By Kim Zetter
Threat Level / Wired
Four tech giants embroiled in the government’s secret PRISM collection program reported today that they had received classified national security demands for the contents of at least 59,000 user accounts during the first half of 2013.
In the wake of a legal battle to provide more transparency about the number of government national security requests they receive for customer information, Yahoo reported that between January and June last year, the government sought content for between 30,000 and 40,000 user accounts, mostly using classified court orders from the Foreign Intelligence Surveillance Court.
Google reported that it received FISC requests for content on between 9,000 and 10,000 accountsduring the same period.
In the case of both companies, the number of accounts affected far outweighed the number of requests they received, indicating that at least some of the requests involved data on multiple user accounts. Google, for example, received less than 1,000 requests that encompassed 9,000 user accounts, while Yahoo also received fewer than 1,000 requests, but these affected more than 30,000 accounts.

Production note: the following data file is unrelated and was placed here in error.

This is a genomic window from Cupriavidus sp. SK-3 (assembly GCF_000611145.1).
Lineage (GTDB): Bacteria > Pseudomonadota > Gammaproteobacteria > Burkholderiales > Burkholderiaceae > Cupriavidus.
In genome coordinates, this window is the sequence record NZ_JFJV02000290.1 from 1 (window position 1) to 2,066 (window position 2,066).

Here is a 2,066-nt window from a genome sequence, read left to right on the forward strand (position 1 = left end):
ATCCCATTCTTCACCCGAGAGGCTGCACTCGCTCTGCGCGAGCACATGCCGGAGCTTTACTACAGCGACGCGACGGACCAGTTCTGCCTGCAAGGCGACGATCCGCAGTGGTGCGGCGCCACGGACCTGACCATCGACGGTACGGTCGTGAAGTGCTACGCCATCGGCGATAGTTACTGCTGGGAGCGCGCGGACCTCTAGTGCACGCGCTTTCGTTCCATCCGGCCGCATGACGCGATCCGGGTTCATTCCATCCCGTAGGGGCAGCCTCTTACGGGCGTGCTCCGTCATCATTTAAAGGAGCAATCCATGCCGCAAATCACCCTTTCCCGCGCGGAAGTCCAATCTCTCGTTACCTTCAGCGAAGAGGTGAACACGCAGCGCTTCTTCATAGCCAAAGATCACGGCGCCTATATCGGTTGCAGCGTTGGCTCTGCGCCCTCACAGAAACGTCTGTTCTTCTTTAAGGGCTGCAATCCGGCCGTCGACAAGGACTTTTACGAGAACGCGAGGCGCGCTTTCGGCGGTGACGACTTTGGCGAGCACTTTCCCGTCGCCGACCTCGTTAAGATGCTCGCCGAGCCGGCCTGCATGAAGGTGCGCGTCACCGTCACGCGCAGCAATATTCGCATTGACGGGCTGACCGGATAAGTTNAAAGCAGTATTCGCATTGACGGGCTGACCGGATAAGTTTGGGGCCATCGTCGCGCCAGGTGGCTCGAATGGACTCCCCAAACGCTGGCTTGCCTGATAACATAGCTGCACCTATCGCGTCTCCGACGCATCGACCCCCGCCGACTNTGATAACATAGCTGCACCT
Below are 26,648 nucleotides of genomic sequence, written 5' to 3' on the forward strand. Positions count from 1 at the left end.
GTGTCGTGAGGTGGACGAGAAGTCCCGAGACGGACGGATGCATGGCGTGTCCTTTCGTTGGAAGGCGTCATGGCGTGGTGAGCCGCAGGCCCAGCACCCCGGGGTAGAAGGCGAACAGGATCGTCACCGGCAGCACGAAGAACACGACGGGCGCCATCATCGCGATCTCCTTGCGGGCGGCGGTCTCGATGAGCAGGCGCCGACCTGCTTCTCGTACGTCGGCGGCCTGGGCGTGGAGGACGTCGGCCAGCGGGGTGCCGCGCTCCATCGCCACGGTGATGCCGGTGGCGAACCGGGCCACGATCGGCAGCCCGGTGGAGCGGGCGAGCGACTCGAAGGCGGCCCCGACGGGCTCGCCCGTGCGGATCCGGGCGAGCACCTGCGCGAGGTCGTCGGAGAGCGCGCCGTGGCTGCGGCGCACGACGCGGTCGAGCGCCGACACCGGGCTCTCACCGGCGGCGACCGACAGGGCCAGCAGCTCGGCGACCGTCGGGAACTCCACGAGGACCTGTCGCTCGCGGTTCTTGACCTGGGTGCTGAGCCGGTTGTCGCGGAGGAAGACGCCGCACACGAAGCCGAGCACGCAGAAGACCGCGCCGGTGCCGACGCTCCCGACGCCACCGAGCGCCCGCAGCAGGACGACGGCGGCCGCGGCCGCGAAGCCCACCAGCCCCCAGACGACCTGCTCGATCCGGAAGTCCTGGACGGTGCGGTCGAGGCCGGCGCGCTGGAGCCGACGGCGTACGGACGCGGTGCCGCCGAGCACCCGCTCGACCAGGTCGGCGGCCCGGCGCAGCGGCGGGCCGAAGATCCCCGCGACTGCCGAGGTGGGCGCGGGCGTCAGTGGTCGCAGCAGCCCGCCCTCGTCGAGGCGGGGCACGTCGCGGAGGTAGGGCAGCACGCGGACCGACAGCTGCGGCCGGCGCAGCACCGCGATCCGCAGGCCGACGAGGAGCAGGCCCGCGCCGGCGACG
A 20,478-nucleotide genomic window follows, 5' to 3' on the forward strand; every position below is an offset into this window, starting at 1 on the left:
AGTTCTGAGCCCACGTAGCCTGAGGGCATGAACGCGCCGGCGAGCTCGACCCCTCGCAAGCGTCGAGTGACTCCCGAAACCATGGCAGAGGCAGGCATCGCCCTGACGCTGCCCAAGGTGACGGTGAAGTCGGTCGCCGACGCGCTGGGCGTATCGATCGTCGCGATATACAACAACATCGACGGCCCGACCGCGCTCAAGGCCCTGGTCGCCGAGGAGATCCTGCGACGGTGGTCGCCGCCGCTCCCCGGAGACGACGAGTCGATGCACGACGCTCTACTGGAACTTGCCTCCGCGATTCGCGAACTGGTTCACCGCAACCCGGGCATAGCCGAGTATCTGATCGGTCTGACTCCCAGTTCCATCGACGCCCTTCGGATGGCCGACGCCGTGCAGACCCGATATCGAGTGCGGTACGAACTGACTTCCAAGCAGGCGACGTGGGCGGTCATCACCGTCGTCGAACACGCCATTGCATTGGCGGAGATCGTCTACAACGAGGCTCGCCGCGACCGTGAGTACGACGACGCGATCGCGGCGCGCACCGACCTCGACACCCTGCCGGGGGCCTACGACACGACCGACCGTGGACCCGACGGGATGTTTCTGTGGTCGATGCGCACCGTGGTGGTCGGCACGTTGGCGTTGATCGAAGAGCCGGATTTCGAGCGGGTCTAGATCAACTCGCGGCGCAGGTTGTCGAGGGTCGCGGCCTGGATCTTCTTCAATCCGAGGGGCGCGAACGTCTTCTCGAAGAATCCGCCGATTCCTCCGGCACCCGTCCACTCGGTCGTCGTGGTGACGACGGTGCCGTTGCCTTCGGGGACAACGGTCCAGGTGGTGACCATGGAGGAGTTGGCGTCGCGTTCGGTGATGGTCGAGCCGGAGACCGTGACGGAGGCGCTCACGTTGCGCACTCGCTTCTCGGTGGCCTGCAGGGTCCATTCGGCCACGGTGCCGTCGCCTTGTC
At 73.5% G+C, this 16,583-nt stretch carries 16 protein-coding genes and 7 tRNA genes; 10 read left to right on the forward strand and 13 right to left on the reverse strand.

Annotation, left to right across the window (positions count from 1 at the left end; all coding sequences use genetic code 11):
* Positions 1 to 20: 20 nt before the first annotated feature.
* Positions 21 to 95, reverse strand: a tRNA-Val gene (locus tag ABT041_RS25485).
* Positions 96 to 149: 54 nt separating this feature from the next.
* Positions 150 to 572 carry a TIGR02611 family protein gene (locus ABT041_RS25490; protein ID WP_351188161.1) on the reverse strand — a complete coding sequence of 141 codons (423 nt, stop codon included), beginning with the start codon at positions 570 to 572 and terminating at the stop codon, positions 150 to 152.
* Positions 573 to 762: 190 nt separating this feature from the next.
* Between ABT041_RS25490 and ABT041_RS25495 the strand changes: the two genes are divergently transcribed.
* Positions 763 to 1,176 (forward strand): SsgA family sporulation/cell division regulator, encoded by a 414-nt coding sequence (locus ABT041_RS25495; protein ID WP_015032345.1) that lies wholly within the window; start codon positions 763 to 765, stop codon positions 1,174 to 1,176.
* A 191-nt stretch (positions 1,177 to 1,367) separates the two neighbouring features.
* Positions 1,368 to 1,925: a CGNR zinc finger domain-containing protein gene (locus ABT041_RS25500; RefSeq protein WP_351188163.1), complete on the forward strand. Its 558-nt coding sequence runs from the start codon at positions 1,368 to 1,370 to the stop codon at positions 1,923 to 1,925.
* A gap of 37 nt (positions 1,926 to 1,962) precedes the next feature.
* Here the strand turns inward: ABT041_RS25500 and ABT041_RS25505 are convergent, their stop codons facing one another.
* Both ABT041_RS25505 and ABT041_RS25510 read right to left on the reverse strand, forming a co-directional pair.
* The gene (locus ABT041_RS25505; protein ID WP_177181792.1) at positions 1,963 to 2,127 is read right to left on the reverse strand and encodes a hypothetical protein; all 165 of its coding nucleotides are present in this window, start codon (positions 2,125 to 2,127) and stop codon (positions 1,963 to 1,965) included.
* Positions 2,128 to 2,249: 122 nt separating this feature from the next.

Neither company provided information about the number of requests received during the second half of last year, due to a six-month delay the government has imposed on disclosing statistics about data requests.
Google did, however, provide statistics on FISA requests for previous years, allowing the public to see how the number of requests have dramatically grown. During the first six months of 2009, for example, the company received requests that affected fewer than 3,000 accounts. But that number has grown by about 1,000 every six months thereafter.
Facebook and Microsoft also released transparency reports today. Facebook said it had received requests for content on between 5,000 and 5,999 user accounts for the first half of 2013, while Microsoft disclosed that it had received requests that affected between 15,000 and 15,999 accounts.
Google and Yahoo petitioned the government last year, in the wake of the Edward Snowden leaks, to expand on the transparency report it has issued the last four years. Until now, the company was not allowed to disclose specific statistics on the number of Foreign Intelligence Surveillance Act requests it received.
Google and other companies specifically sought to publish statistics about the number of requests received and the number of user accounts affected by the requests — though they are allowed to report the statistics only using a range of numbers, rather than exact figures.
Google and Yahoo also reported a range for the number of non-content requests they received under the FISA. Each reported that it had received between 0 and 1,000 requests for non-content during the first six months of 2013.